Deadlock on crude output to have little impact on Oman: Experts

Business Monday 18/April/2016 21:56 PM
By: Times News Service
Deadlock on crude output to have little impact on Oman: Experts

Muscat: Oman’s crude oil prices fell to $37.81 per barrel on Monday, as reported by the Dubai Mercantile Exchange, after oil producers failed to agree on production limits.
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Experts, however, say the impact in the drop will not be significant in the Sultanate.
“I think prices will remain stable,” Suresh Kumar, research head at Al Maha Financial Services, told Times of Oman.
“Kuwait and the United States have cut down costs. Also, it is due to the supply and demand ratio. When production goes up, prices fall,” he said.
On April 13, the price of Oman Crude Oil Financial Contract, DME Oman, for June deliveries closed at $40.56 per barrel on the Dubai Mercantile Exchange (DME). DME Oman crude oil is a benchmark for pricing crude oil by those nations that produce it.
Saudi-Iran tension
Talks among Organisation of the Petroleum Exporting Countries (OPEC) faltered in Qatar after oil-producing countries failed to reach agreement over limiting production. Saudi Arabia announced it would not restrain its production unless other producers, including Iran, agree to a freeze. Iran, however, did not attend the meeting.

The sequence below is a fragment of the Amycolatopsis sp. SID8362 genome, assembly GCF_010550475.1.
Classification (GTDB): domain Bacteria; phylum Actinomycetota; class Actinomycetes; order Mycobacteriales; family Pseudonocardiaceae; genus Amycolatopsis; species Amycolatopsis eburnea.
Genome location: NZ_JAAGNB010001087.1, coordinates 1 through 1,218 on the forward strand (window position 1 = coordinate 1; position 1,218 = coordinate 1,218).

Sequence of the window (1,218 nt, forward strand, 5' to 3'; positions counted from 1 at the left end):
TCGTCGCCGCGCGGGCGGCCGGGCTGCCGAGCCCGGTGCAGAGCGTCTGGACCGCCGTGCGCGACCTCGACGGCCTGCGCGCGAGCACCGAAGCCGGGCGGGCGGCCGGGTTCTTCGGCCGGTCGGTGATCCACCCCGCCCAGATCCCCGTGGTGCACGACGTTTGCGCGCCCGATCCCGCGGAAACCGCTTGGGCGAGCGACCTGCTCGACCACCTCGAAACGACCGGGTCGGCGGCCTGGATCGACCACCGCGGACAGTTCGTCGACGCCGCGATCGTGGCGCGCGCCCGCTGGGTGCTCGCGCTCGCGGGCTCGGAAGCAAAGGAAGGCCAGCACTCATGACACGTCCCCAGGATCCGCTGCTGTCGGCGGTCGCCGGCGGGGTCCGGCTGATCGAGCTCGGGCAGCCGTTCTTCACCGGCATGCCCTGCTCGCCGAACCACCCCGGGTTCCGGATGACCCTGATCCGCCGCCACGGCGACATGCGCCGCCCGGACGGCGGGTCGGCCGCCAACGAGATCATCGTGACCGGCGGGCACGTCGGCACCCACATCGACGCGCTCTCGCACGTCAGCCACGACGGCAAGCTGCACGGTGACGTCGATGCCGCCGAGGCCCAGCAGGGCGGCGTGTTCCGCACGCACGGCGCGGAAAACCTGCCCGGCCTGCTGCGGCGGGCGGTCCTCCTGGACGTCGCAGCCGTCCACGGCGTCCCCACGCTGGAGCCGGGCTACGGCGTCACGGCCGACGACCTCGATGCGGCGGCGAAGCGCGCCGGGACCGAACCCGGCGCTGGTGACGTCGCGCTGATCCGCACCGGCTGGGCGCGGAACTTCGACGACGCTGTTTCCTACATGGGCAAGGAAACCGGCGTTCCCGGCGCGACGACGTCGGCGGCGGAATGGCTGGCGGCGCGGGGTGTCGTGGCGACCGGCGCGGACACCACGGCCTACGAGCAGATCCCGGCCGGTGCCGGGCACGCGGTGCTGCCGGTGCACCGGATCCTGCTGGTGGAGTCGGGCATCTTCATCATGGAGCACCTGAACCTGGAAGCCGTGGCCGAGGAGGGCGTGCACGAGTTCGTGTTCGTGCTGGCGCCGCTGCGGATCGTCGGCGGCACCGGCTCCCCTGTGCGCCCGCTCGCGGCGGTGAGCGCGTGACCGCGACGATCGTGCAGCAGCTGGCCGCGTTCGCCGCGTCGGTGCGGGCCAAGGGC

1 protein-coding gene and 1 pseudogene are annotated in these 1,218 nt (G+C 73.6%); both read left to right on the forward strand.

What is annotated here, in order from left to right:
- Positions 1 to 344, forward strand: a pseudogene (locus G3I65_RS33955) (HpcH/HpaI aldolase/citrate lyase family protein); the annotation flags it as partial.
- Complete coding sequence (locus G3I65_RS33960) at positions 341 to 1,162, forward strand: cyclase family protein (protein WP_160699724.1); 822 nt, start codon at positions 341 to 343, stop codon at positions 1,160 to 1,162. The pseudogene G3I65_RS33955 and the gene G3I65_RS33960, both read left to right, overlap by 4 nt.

“Interestingly,” Kumar said, “Kuwait’s crude production dropped by more than half on Sunday, as thousands of its oil industry employees began an open-ended strike over the government plans to cut wages.”
“The output fell to 1.1 million barrels a day, which will help oil prices remain stable,” he said.
Price likely to rise
Kumar added, “The worst is behind us. From $26 the oil price rose to $40 and by this year we hope that it will be around $50 a barrel.” Others say the deadlock in the Qatar talks is bad news for all oil-producing nations.
“It is certainly bad news for all OPEC countries. The failure of reaching an agreement is depressing. In some sense, it will affect the global economy,” N. Gurumurthy, a Muscat-based financial expert, told Times of Oman.
He noted that OPEC nations are meeting in June to again attempt to decide upon a cap on oil production, and “one could only hope for some kind of breakthrough.”
“It looks like there is no end in sight where prices will stop,” he added.
Meanwhile, industry observer Joice Mathew, research head for United Securities, believes there is a chance that oil prices might again fall in the next few days.
“It may go further down to $35 to $36 a barrel. It could drop in the coming days. But we should look at many other aspects, as well,” he told Times of Oman.
“On Monday, there is a different contract (futures) coming up. Essentially, we will see new positions being created in a second contract, which might see oil touching to $42 a barrel again,” Mathew added.